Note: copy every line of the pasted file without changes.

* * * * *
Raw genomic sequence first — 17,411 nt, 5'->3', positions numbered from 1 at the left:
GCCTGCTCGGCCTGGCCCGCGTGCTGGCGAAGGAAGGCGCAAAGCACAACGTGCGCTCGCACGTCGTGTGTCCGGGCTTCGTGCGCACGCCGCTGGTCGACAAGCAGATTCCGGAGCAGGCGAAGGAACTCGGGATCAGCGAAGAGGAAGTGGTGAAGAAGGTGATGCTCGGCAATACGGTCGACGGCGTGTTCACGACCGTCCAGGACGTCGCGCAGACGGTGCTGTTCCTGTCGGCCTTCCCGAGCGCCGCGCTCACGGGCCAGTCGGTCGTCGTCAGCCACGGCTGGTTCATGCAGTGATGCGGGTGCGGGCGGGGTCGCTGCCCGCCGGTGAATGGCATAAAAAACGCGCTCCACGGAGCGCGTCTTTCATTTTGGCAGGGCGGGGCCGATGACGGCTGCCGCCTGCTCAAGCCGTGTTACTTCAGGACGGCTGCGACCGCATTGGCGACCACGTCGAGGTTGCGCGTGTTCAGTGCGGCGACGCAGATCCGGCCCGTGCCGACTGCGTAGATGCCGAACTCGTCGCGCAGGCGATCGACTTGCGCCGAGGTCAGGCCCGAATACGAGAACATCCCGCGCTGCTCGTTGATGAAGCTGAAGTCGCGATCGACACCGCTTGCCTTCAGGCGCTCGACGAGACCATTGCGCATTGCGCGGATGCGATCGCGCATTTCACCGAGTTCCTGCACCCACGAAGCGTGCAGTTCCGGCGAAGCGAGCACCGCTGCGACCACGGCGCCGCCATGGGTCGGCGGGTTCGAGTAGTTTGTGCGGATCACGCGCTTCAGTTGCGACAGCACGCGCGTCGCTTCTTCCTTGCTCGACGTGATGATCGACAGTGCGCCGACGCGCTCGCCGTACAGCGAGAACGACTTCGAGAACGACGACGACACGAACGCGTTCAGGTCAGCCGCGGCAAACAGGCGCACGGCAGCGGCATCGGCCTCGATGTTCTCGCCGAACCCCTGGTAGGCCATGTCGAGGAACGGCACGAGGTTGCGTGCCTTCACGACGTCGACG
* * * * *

Raw genomic sequence first — 17,411 nt, 5'->3', positions numbered from 1 at the left:
GCCTGCTCGGCCTGGCCCGCGTGCTGGCGAAGGAAGGCGCAAAGCACAACGTGCGCTCGCACGTCGTGTGTCCGGGCTTCGTGCGCACGCCGCTGGTCGACAAGCAGATTCCGGAGCAGGCGAAGGAACTCGGGATCAGCGAAGAGGAAGTGGTGAAGAAGGTGATGCTCGGCAATACGGTCGACGGCGTGTTCACGACCGTCCAGGACGTCGCGCAGACGGTGCTGTTCCTGTCGGCCTTCCCGAGCGCCGCGCTCACGGGCCAGTCGGTCGTCGTCAGCCACGGCTGGTTCATGCAGTGATGCGGGTGCGGGCGGGGTCGCTGCCCGCCGGTGAATGGCATAAAAAACGCGCTCCACGGAGCGCGTCTTTCATTTTGGCAGGGCGGGGCCGATGACGGCTGCCGCCTGCTCAAGCCGTGTTACTTCAGGACGGCTGCGACCGCATTGGCGACCACGTCGAGGTTGCGCGTGTTCAGTGCGGCGACGCAGATCCGGCCCGTGCCGACTGCGTAGATGCCGAACTCGTCGCGCAGGCGATCGACTTGCGCCGAGGTCAGGCCCGAATACGAGAACATCCCGCGCTGCTCGTTGATGAAGCTGAAGTCGCGATCGACACCGCTTGCCTTCAGGCGCTCGACGAGACCATTGCGCATTGCGCGGATGCGATCGCGCATTTCACCGAGTTCCTGCACCCACGAAGCGTGCAGTTCCGGCGAAGCGAGCACCGCTGCGACCACGGCGCCGCCATGGGTCGGCGGGTTCGAGTAGTTTGTGCGGATCACGCGCTTCAGTTGCGACAGCACGCGCGTCGCTTCTTCCTTGCTCGACGTGATGATCGACAGTGCGCCGACGCGCTCGCCGTACAGCGAGAACGACTTCGAGAACGACGACGACACGAACGCGTTCAGGTCAGCCGCGGCAAACAGGCGCACGGCAGCGGCATCGGCCTCGATGTTCTCGCCGAACCCCTGGTAGGCCATGTCGAGGAACGGCACGAGGTTGCGTGCCTTCACGACGTCGACG